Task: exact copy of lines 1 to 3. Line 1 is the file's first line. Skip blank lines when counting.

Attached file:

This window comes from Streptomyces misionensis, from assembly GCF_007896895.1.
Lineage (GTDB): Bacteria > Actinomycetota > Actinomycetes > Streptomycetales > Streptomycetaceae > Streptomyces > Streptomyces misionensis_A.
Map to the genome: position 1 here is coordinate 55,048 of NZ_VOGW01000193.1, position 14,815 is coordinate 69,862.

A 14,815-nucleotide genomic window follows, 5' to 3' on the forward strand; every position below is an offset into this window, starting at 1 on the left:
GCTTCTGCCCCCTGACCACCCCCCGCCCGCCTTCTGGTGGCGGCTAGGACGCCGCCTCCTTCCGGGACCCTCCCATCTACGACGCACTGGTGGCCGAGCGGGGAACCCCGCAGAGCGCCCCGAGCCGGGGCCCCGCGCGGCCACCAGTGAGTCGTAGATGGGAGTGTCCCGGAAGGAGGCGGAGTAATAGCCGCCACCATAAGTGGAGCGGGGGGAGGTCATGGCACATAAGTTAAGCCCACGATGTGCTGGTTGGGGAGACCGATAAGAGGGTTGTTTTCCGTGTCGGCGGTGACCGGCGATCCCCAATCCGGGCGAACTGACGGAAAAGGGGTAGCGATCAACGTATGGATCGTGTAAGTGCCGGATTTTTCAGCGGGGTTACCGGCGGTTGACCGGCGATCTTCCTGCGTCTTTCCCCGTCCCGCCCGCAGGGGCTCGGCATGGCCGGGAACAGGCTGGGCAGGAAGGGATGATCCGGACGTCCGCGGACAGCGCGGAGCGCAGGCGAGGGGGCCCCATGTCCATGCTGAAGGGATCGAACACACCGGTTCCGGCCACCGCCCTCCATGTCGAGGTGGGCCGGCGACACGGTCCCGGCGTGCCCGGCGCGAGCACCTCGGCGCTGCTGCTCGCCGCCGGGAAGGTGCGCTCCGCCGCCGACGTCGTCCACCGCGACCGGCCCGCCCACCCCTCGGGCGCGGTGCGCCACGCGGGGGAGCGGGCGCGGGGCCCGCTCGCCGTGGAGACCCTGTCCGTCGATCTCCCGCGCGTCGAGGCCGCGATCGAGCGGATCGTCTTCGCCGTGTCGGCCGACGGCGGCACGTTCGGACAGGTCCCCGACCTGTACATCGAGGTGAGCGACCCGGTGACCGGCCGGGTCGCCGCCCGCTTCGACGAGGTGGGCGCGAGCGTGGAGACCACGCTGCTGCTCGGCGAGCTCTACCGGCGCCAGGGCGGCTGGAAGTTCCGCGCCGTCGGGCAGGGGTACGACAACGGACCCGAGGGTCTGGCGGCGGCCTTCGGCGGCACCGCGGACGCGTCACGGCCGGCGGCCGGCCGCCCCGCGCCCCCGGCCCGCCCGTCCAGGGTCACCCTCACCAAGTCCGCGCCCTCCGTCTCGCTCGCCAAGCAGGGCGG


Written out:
This window comes from Streptomyces misionensis, from assembly GCF_007896895.1.
Lineage (GTDB): Bacteria > Actinomycetota > Actinomycetes > Streptomycetales > Streptomycetaceae > Streptomyces > Streptomyces misionensis_A.
Map to the genome: position 1 here is coordinate 55,048 of NZ_VOGW01000193.1, position 14,815 is coordinate 69,862.